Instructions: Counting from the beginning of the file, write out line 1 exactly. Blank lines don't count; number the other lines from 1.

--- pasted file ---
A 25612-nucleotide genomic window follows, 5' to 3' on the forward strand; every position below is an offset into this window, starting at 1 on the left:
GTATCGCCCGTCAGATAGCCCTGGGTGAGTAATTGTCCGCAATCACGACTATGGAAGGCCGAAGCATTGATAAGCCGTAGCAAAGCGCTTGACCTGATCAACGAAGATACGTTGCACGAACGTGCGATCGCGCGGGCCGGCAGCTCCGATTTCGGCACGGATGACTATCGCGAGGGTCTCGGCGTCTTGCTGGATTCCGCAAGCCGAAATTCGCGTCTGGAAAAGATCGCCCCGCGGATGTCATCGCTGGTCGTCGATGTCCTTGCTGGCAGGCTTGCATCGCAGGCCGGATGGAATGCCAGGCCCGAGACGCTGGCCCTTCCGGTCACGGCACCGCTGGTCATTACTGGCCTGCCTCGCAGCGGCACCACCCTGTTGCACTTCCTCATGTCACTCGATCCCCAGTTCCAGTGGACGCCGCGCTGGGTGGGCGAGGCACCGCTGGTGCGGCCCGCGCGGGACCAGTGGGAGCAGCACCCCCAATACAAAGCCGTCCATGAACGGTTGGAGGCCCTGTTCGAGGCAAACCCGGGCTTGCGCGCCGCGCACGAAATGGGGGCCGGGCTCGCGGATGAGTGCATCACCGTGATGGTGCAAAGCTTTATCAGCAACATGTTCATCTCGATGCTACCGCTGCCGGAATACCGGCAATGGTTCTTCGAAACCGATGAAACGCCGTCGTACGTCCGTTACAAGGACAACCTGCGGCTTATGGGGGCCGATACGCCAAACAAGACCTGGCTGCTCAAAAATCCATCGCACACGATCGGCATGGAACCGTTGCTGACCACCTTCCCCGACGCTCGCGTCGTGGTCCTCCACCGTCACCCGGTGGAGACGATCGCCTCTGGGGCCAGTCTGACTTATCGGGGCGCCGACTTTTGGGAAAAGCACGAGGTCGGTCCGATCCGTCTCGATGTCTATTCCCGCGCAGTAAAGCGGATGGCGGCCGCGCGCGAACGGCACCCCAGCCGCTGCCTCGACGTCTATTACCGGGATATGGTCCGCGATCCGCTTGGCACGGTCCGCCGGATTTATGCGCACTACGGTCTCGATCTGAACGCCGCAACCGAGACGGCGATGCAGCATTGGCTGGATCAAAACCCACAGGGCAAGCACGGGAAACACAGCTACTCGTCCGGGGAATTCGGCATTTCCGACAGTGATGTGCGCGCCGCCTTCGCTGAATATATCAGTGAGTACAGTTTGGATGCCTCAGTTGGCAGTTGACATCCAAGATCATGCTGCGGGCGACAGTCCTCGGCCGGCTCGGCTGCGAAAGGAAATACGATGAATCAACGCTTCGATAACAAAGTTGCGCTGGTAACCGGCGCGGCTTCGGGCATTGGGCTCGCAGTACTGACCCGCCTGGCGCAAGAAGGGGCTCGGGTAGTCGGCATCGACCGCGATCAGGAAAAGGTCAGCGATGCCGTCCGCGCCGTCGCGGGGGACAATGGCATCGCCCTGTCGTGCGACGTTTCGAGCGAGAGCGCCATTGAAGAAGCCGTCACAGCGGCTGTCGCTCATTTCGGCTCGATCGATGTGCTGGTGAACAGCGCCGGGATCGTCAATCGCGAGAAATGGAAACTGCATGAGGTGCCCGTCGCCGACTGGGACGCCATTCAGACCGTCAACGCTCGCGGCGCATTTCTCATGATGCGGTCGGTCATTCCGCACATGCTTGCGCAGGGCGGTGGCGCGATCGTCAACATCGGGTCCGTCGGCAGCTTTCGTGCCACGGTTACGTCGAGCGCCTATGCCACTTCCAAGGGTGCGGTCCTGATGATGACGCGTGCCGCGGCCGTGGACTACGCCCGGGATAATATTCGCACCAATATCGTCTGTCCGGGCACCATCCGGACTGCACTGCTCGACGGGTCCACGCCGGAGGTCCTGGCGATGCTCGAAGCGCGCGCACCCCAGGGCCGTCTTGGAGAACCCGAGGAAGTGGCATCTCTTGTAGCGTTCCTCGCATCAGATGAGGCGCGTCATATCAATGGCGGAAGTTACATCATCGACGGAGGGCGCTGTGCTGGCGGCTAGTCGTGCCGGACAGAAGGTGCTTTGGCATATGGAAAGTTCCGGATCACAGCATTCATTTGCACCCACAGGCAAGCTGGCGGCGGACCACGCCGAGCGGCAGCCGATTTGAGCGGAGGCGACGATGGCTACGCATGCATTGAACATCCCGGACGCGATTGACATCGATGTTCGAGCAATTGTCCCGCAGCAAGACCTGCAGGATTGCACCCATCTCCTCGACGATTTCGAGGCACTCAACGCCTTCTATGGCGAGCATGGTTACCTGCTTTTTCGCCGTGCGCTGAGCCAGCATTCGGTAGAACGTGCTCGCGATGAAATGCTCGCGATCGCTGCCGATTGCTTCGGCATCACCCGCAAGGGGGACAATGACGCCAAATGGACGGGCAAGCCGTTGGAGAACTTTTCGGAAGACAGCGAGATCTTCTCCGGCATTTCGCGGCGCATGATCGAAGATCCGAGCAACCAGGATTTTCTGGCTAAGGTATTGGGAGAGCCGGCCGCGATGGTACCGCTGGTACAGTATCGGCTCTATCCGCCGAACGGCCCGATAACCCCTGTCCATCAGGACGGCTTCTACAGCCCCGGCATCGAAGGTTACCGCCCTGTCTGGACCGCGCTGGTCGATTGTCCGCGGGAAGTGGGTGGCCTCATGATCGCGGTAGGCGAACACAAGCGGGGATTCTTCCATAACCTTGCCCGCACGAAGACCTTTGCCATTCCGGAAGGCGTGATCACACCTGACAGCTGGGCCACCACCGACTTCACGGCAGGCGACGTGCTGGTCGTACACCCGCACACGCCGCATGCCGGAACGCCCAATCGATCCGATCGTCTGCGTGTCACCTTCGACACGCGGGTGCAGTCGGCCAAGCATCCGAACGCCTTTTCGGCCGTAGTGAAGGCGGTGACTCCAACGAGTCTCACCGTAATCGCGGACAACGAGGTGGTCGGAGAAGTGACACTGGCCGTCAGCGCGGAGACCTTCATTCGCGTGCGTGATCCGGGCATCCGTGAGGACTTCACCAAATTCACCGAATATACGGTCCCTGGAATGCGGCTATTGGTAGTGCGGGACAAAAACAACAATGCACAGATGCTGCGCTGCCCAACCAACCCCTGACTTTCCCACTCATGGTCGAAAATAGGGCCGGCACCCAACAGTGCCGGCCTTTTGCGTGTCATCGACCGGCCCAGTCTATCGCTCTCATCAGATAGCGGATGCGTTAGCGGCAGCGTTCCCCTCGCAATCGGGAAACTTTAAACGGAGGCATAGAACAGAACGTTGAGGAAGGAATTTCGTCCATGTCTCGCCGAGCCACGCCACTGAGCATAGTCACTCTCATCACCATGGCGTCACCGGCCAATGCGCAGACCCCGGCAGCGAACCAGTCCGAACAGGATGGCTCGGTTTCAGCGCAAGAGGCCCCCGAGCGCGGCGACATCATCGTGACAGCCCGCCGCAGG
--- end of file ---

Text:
A 25612-nucleotide genomic window follows, 5' to 3' on the forward strand; every position below is an offset into this window, starting at 1 on the left: